Pro-Legalization Cops Banned from Anti-Drug Event

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There's something very seductive about police officers speaking out against the drug war and explaining how their experiences led them to oppose prohibition. Maybe that's why government officials don't want LEAP represented at an upcoming conference on substance abuse:

CHICAGO, IL -- A group of police officers, judges and prosecutors who support legalizing and regulating drugs is crying foul after a federal agency reneged on a contract that gave the law enforcers a booth to share their anti-prohibition views at a government-sponsored treatment conference in Chicago next week.

After accepting registration payment from Law Enforcement Against Prohibition (LEAP), the Substance Abuse and Mental Health Services Administration initially told the police group that it was canceling its booth at the National Conference on Women, Addiction and Recovery because of overbooking and space concerns.  However, Sharon Amatetti of SAMHSA's Center for Substance Abuse Treatment later informed LEAP that, in a decision rising all the way to SAMHSA Administrator Pamela Hyde's office, the group was actually being disinvited for its viewpoint. [LEAP]
 

You know you're doing something right when the government aims to silence your argument instead of attempting to refute it. Despite the Obama Administration's efforts to promote a "new approach" to drug policy, you don't have to look very hard to find the same old tricks being deployed in the drug war debate.

Just listen to the pitiful justification put forth by one of the conference organizers:

On a phone call with LEAP, Pamela Rodriguez of conference co-host TASC, Inc. of Illinois said that the police group wasn't welcome at the event because "our policy perspective and our policy objectives are different from you guys."  She added, "It is the emphasis on prohibition vs. legalization that, for me at least, is the glaring dissonance with regard to our agenda."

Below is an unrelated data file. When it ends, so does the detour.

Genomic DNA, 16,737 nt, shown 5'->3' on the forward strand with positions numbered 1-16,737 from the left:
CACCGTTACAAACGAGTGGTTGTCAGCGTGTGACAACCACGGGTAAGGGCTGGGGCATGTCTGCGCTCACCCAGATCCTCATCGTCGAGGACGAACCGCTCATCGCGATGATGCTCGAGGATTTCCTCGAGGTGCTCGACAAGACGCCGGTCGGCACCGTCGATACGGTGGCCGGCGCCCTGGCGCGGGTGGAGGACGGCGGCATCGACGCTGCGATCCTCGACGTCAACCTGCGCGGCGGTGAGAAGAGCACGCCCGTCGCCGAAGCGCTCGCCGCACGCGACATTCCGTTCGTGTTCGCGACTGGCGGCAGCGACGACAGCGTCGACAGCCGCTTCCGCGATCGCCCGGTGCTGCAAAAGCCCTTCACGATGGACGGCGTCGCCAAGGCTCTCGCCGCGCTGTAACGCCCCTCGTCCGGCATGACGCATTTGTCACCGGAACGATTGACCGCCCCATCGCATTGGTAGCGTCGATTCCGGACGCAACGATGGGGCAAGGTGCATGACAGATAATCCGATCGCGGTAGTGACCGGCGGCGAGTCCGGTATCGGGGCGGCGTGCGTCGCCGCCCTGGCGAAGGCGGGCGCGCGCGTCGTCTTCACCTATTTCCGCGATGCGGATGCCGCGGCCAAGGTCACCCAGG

The only "glaring dissonance" that exists here is the notion that LEAP's view on policy somehow means their agenda must be different than everyone else's. They are public servants working to protect communities and reduce the harms of drugs just like everyone else at the event. You can disagree with their perspective, but you can't possibly deny that their views and experience are relevant to the conversation.

Excluding LEAP from the discussion sends a message that you're afraid of what they have to say, and if your job is to defend the drug war status quo, you probably should be.

Permission to Reprint: This article is licensed under a modified Creative Commons Attribution license.
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the glaring dissonance is

the glaring dissonance is between dogma addicts and those who are rational and open minded. dogma by definition is antithetical to fact and sound reasoning. hard core prohibitionists are hard core dogmatists.

So much for our first ammendment right's...

Kiss that good-bye along with other "American Right's/Privileges"

I guess I feel kind of 'drugged' for thinking that this President would be different then any other. When will accountability, for ones actions and words, come back into play? What will have to be done for a real "revolution."

LEAP barred

So much for hearing both sides of this issue.You know the prohibition side is reeling when they fear the other viewpoint so much that they tell police officers they don't want their take on this issue. It's become very clear that the anti drug people know that they really have nothing to add to the debate. Like someone else just said it's pure dogma vs science and truth.

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